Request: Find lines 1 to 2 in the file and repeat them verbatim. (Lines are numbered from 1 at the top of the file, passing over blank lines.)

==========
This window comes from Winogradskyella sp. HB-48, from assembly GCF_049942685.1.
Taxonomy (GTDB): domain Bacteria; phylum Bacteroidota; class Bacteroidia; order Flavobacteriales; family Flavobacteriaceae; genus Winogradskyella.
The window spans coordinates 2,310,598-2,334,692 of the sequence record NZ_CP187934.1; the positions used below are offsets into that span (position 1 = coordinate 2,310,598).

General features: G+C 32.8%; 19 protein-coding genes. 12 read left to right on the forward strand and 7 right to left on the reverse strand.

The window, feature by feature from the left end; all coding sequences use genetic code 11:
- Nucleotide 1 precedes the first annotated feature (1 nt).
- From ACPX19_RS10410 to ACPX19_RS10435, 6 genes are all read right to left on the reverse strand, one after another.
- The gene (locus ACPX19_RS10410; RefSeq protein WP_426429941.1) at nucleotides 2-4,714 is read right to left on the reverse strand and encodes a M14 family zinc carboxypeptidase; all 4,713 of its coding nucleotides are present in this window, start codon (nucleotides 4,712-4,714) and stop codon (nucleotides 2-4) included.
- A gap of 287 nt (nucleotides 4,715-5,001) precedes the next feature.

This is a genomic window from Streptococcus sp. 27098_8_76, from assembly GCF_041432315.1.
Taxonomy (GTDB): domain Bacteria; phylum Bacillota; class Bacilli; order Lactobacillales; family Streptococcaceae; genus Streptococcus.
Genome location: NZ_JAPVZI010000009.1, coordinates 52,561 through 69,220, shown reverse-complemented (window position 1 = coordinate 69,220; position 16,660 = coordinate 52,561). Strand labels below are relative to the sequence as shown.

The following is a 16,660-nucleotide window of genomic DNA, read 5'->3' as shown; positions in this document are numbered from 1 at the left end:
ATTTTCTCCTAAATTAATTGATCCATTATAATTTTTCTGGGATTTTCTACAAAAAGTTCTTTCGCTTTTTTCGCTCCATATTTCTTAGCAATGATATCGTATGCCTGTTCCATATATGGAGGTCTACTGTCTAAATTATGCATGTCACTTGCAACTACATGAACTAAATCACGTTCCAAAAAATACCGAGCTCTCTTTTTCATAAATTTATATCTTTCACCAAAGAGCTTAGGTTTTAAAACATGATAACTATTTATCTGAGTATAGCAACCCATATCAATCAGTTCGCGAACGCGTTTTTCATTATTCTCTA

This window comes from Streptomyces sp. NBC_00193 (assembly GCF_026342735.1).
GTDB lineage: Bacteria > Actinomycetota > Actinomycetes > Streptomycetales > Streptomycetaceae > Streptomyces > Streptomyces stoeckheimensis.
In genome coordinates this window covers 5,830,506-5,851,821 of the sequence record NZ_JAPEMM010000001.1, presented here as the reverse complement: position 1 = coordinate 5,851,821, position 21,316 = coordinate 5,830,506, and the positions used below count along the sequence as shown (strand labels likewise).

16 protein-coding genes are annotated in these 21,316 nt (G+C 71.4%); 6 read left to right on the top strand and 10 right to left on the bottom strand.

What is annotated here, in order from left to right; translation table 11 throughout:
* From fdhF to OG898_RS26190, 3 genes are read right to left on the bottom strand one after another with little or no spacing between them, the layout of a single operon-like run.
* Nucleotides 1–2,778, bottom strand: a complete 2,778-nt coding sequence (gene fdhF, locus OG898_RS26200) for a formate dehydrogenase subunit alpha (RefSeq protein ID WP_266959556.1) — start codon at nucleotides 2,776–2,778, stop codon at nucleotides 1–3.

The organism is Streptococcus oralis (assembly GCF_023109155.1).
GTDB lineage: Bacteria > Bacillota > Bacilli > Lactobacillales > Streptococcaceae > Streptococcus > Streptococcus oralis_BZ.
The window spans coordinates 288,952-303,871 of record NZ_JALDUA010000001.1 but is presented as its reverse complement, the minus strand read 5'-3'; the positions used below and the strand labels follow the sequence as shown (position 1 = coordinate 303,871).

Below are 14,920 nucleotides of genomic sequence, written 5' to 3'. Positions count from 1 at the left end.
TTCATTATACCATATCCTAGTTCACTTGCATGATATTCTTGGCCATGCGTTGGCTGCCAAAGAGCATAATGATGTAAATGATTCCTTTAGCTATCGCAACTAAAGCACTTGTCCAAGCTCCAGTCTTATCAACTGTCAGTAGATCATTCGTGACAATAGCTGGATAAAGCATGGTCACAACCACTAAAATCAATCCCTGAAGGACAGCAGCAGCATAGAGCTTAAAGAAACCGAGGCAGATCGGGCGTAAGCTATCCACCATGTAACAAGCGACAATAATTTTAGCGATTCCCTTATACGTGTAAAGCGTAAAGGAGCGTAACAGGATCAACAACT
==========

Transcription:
This window comes from Winogradskyella sp. HB-48, from assembly GCF_049942685.1.
Taxonomy (GTDB): domain Bacteria; phylum Bacteroidota; class Bacteroidia; order Flavobacteriales; family Flavobacteriaceae; genus Winogradskyella.